There are some open source licenses that require you to submit changes upstream but the GPL is not one of them. Lawyers typically hate them even more than the GPL because checking compliance is incredibly hard.

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                God I’m sick of hearing about how horrible Amazon is because they charge people to use the infrastructure they own, including the running of software EXPLICITLY MARKETED AND CREATED TO BE FREE TO USE.

                • If I run OpenFoo at home on my hardware without contributing, everybody’s happy
                • If I run OpenFoo on a server I rent instead, everybody’s happy
                • If I run OpenFoo on a server I rent that I pay somebody else to admin, everybody’s happy
                • If I run OpenFoo on a server I rent from Amazon, who pays somebody else to admin it, suddenly Amazon are worse than Hitler.

                This logic is ridiculous, and we should stop addressing these license changes as if “they’re probably not the best way to protect against those evil amazon guys”, but rather as a disingenuous cash grab by the organisations who make them and have until now pretended to be FOSS.

                (edit for style: I hate Markdown)

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                  It is a bit weird indeed. The argument I saw can only be parsed if you believe software is a liability. It goes like this:

                  Because Foo is behind OpenFoo, it has to pouring effort to maintain OpenFoo in addition to provide the hosting service to make money. $AMZN can just use OpenFoo, wrap it up and make money without incur the maintenance cost.

                  It is weird because in this context, OpenFoo is a liability and the ownership provides no competitive advantage, just sinking cost and drag.

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                    IMO People who think software is a liability probably shouldn’t be in the software business, OSS or otherwise.

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                      I would argue the opposite - that it’s precisely people who think that software is a liability that should be writing it, because they’ll be inclined to write as little of it as possible as is necessary to achieve the desired result (as opposed to people who think that software is an asset, who will have far fewer inhibitions on writing way more than is actually necessary).

                      Engineering is about accomplishing a task, not building a particular tool. Software engineering is exactly the same way. If your goal is to build a tool or write a program, then you’re probably an artist, not an engineer.

                      Moreover, code is a liability, at least as long as you’re actually using it - more code leads to more bugs, you need to host the running instances and store the source somewhere, you have to continually keep on top of new libraries/dependency updates/security fixes even if you’re adding zero new functionality to your code. As a recent Lobsters submission (which I unfortunately can’t find at the moment) stated, good code can become bad code over time without you even touching it (e.g. because a bug was found, or something it interacts with changes (web browsers change over time, but so do hardware and networking protocols)).

                      Edit: Beyond whether or not you have code at all (ignoring how much), the more code you have, the higher all of this overhead is, in addition to things like super-linear costs of testing (more interactions between different components) and onboarding (due to super-linear complexity) if your application isn’t architected well.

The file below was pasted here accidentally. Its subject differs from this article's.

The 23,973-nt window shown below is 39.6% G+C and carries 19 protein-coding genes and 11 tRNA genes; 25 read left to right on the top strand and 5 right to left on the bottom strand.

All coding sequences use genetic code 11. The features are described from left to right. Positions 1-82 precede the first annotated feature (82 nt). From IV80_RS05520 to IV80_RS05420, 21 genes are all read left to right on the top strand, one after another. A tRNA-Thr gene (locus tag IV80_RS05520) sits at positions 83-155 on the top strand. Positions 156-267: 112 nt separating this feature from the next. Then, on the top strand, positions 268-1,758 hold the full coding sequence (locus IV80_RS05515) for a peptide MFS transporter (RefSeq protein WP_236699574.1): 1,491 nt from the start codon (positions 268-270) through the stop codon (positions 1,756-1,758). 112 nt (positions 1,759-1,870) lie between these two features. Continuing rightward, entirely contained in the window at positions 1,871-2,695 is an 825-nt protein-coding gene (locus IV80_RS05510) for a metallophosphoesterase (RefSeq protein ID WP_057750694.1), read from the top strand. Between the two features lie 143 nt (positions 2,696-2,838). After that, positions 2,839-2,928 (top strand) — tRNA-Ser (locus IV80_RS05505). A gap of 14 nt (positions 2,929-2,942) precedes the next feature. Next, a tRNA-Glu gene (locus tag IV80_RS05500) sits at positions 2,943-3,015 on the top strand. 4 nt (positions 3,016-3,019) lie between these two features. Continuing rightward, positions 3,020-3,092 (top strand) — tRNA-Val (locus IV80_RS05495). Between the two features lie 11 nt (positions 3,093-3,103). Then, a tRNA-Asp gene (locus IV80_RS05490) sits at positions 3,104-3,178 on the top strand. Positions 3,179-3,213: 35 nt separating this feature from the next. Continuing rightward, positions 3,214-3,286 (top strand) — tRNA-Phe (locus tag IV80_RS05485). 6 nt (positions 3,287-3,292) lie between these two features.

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                  Elasticsearch belongs to its 1,573 contributors, who retain their copyright

                  Point taken about not signing CLAs, but how many of those you think worked for Elastic? You can check the stats here… I don’t see much here that indicates elasticsearch was significantly community-run. And as another commenter already said, re-publishing code under a different license does not make the old code unavailable. It only applies to future patches, so to say.

                  But if you choose to make it FOSS, that means something, and you have the moral obligation to uphold.

                  I don’t think most people publishing open source software share the same ideals so please don’t hold them accountable to those. Quite honestly if FOSS mostly benefits existing monopolies I’d rather not have FOSS.

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                    As this is the expected denoumentd of the Elasticsearch license change, might be worth folding into https://lobste.rs/s/qtsjh1/elasticsearch_does_not_belong_elastic for context.

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                      Seems like a good call, I hadn’t realised we’d linked those stories. Thanks!

                      I think that’s something a mod would need to do, if appropriate, right?

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                        Yes, it has to be done by the Lone Ranger Mod[1], @pushcx

                        [1] so far

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                          Hey, we still have Irene!

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                            I can’t believe I forgot that. Apologies.

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                      (Re: Righteous, Expedient, Wrong merged story):

                      The same people who fight against Twitter/WhatsApp/etc. decentralisation will also argue that “it’s not Open Source, as this one central authority has not declared it to be”. Hmkay.

                      The claim that ElasticSearch is a “proprietary product” really made me choke in my coffee when I read it this morning. Because yeah, ES is now exactly like Oracle or Windows! No difference at all! 🙄

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                        Eh, this is something I’ve always wondered: if I release software under the AGPL/GPLV3, does that bind only the licensees and not me, given that I own the copyright? I could develop proprietary enterprise features and not be obliged to release their sources, right, but not be bound by the license. This is allowed, right? So in theory I could have the following business model: